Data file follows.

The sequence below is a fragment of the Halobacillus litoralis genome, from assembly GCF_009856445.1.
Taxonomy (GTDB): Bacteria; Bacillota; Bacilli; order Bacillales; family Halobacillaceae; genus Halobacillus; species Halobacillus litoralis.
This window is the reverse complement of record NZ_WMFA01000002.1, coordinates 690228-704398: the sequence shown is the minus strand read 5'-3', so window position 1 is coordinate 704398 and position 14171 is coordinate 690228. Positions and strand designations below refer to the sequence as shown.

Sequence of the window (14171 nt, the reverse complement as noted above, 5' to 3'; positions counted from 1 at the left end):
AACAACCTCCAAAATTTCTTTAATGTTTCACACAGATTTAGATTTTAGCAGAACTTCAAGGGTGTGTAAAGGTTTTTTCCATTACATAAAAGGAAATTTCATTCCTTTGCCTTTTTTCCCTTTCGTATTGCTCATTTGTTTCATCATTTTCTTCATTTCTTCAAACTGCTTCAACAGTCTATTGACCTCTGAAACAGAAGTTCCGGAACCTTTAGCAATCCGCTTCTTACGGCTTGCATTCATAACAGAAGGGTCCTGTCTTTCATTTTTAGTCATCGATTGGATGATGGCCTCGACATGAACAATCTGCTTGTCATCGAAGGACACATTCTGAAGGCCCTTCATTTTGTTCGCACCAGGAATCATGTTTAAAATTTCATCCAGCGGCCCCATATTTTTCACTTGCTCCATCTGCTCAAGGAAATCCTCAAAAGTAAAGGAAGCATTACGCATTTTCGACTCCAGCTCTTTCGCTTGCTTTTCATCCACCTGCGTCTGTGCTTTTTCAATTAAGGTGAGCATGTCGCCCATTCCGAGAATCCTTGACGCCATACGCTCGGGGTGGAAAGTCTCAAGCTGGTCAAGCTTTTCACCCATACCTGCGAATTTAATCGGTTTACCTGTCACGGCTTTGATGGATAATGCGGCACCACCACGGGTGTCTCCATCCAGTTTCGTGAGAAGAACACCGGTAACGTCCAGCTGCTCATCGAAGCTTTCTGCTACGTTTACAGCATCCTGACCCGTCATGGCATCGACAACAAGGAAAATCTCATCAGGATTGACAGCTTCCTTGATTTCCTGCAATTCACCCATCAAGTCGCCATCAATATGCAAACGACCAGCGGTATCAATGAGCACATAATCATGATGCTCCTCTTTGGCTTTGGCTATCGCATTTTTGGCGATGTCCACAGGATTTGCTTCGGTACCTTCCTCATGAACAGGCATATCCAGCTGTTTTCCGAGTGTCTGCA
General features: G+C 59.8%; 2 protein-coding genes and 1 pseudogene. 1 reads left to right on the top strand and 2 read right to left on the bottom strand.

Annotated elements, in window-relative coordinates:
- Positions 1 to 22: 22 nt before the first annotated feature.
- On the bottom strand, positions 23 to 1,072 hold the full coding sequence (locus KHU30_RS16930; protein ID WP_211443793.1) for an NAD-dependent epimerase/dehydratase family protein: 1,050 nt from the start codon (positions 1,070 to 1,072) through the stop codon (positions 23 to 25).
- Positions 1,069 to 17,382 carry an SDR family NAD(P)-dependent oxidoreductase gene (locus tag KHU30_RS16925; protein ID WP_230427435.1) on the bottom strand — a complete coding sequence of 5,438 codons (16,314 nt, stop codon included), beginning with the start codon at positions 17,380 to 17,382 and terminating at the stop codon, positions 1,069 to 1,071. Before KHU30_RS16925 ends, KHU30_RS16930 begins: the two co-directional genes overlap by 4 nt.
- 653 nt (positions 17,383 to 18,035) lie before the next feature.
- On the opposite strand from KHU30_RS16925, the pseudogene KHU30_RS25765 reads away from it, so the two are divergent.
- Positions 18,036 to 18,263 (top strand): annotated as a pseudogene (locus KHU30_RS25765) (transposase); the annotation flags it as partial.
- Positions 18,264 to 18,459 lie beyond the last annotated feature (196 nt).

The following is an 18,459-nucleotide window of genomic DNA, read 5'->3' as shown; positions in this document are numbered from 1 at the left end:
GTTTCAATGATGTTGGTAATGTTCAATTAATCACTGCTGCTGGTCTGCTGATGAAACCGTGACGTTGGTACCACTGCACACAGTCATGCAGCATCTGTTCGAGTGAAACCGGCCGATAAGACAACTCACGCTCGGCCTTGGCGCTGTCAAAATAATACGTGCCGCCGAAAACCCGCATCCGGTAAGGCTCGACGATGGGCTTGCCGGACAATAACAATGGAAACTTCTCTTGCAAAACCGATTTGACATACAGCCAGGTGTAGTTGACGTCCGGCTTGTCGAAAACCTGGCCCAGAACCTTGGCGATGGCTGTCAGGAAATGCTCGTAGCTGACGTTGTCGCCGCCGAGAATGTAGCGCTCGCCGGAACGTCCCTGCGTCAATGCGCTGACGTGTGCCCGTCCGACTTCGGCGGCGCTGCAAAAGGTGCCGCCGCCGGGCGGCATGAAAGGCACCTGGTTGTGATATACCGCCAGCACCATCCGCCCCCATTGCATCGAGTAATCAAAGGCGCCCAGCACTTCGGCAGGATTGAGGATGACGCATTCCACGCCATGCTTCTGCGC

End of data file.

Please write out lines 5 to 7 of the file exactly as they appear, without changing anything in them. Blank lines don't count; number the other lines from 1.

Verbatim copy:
AACAACCTCCAAAATTTCTTTAATGTTTCACACAGATTTAGATTTTAGCAGAACTTCAAGGGTGTGTAAAGGTTTTTTCCATTACATAAAAGGAAATTTCATTCCTTTGCCTTTTTTCCCTTTCGTATTGCTCATTTGTTTCATCATTTTCTTCATTTCTTCAAACTGCTTCAACAGTCTATTGACCTCTGAAACAGAAGTTCCGGAACCTTTAGCAATCCGCTTCTTACGGCTTGCATTCATAACAGAAGGGTCCTGTCTTTCATTTTTAGTCATCGATTGGATGATGGCCTCGACATGAACAATCTGCTTGTCATCGAAGGACACATTCTGAAGGCCCTTCATTTTGTTCGCACCAGGAATCATGTTTAAAATTTCATCCAGCGGCCCCATATTTTTCACTTGCTCCATCTGCTCAAGGAAATCCTCAAAAGTAAAGGAAGCATTACGCATTTTCGACTCCAGCTCTTTCGCTTGCTTTTCATCCACCTGCGTCTGTGCTTTTTCAATTAAGGTGAGCATGTCGCCCATTCCGAGAATCCTTGACGCCATACGCTCGGGGTGGAAAGTCTCAAGCTGGTCAAGCTTTTCACCCATACCTGCGAATTTAATCGGTTTACCTGTCACGGCTTTGATGGATAATGCGGCACCACCACGGGTGTCTCCATCCAGTTTCGTGAGAAGAACACCGGTAACGTCCAGCTGCTCATCGAAGCTTTCTGCTACGTTTACAGCATCCTGACCCGTCATGGCATCGACAACAAGGAAAATCTCATCAGGATTGACAGCTTCCTTGATTTCCTGCAATTCACCCATCAAGTCGCCATCAATATGCAAACGACCAGCGGTATCAATGAGCACATAATCATGATGCTCCTCTTTGGCTTTGGCTATCGCATTTTTGGCGATGTCCACAGGATTTGCTTCGGTACCTTCCTCATGAACAGGCATATCCAGCTGTTTTCCGAGTGTCTGCA
General features: G+C 59.8%; 2 protein-coding genes and 1 pseudogene. 1 reads left to right on the top strand and 2 read right to left on the bottom strand.

Annotated elements, in window-relative coordinates: